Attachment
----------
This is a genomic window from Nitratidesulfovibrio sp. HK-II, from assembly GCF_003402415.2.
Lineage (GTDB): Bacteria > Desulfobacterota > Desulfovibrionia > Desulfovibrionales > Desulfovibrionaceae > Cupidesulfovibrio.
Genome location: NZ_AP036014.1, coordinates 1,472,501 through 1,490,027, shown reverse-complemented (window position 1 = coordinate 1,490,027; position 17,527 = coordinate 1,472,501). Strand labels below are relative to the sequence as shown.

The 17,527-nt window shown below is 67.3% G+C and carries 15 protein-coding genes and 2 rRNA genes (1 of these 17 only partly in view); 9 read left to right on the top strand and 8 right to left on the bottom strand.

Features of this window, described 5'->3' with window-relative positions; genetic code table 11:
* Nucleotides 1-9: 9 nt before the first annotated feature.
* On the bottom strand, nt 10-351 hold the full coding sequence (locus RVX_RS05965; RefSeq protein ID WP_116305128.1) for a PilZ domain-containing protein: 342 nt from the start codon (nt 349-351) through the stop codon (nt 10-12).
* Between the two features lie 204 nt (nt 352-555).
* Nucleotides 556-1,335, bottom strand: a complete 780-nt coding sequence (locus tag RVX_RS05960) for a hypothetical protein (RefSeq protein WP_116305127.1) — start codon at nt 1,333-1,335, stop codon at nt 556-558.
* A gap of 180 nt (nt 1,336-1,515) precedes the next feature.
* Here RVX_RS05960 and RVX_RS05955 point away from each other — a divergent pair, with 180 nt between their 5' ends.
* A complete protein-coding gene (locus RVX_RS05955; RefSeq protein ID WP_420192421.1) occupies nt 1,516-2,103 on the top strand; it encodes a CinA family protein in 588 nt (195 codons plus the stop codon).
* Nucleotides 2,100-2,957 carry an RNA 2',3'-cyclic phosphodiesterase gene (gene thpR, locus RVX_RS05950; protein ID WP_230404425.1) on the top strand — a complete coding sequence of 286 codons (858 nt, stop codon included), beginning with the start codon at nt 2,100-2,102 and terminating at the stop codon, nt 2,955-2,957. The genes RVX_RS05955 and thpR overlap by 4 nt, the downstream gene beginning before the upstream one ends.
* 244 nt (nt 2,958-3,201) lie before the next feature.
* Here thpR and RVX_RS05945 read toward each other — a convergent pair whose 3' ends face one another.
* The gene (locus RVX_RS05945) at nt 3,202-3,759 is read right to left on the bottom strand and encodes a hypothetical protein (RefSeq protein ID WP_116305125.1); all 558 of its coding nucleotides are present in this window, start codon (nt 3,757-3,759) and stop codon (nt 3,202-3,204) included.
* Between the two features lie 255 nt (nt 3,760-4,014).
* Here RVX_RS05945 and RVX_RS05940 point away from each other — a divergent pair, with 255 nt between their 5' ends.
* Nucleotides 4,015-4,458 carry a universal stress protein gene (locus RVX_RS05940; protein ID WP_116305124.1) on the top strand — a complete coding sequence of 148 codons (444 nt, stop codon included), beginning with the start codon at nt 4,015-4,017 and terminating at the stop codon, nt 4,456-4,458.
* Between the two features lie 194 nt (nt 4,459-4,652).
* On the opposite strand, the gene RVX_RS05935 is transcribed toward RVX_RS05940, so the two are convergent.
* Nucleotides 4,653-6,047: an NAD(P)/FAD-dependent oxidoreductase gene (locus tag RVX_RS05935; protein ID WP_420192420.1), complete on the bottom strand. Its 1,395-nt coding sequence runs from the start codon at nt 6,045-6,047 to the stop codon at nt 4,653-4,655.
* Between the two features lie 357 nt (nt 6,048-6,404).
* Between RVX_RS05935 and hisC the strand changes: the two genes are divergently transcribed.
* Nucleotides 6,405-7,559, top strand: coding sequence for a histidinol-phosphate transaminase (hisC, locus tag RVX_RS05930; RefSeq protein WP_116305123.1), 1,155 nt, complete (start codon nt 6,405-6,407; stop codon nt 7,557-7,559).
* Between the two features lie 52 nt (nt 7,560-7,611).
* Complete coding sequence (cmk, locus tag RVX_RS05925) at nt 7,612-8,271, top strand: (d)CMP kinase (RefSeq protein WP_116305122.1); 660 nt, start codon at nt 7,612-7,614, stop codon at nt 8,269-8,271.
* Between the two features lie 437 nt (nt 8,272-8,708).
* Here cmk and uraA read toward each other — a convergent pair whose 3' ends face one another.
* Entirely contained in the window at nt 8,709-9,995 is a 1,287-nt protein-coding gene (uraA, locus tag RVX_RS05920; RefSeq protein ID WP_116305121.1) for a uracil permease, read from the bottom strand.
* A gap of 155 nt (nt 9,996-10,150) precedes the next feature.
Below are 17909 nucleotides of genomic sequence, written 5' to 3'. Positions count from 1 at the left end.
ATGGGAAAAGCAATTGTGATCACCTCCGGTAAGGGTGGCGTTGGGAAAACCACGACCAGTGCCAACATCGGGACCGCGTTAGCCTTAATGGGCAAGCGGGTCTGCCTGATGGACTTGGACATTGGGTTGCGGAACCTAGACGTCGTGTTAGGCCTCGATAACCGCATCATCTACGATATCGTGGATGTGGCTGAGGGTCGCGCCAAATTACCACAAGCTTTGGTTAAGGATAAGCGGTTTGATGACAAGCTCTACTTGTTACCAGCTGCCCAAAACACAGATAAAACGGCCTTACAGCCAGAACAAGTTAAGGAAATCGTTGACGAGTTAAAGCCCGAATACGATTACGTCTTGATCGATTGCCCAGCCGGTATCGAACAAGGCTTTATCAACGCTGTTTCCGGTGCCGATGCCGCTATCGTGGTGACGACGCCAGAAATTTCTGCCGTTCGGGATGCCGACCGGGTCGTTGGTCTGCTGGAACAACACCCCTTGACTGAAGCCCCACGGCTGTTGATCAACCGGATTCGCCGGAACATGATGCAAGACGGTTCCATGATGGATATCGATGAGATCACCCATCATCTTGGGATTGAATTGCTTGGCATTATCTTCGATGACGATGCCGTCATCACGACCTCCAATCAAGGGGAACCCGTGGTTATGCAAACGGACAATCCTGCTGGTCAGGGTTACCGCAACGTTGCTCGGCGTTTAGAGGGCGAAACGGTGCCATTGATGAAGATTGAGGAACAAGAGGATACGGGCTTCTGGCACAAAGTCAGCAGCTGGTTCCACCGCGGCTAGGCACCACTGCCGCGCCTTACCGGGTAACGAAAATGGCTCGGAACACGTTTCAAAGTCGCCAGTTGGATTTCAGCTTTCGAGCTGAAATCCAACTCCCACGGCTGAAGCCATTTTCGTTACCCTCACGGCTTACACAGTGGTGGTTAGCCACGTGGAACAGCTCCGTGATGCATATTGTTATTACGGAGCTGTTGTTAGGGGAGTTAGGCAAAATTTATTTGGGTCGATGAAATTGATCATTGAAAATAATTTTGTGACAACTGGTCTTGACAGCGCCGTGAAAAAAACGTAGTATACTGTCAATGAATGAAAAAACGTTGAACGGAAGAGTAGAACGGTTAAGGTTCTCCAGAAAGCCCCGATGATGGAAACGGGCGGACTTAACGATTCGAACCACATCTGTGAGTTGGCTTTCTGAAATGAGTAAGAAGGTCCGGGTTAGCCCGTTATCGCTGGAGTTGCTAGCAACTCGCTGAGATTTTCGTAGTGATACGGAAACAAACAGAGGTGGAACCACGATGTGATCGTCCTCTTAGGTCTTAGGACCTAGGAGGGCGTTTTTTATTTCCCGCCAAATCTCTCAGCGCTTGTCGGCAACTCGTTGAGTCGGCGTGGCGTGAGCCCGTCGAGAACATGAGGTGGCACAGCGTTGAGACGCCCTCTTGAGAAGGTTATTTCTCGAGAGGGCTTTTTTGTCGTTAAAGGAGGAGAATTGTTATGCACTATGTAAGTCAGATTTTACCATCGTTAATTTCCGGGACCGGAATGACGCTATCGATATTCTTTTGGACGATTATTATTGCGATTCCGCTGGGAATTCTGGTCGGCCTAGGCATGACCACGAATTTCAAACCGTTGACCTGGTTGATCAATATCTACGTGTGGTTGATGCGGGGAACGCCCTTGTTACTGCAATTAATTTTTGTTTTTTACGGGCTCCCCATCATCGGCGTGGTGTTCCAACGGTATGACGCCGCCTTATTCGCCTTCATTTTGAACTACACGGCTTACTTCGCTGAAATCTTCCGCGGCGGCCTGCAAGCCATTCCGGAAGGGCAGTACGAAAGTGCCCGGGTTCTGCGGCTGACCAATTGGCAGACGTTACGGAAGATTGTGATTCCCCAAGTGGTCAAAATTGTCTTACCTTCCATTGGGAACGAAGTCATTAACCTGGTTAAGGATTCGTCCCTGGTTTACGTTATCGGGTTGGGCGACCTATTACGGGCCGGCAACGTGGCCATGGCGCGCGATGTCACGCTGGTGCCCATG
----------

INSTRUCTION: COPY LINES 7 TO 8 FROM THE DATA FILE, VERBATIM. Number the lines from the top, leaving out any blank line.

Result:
* On the bottom strand, nt 10-351 hold the full coding sequence (locus RVX_RS05965; RefSeq protein ID WP_116305128.1) for a PilZ domain-containing protein: 342 nt from the start codon (nt 349-351) through the stop codon (nt 10-12).
* Between the two features lie 204 nt (nt 352-555).